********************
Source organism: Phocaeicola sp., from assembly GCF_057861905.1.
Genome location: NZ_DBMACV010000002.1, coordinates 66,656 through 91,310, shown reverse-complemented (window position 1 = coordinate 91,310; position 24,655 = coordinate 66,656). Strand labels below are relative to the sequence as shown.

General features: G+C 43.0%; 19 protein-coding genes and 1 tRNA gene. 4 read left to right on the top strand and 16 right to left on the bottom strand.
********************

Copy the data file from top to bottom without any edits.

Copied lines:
Source organism: Phocaeicola sp., from assembly GCF_057861905.1.
Genome location: NZ_DBMACV010000002.1, coordinates 66,656 through 91,310, shown reverse-complemented (window position 1 = coordinate 91,310; position 24,655 = coordinate 66,656). Strand labels below are relative to the sequence as shown.

General features: G+C 43.0%; 19 protein-coding genes and 1 tRNA gene. 4 read left to right on the top strand and 16 right to left on the bottom strand.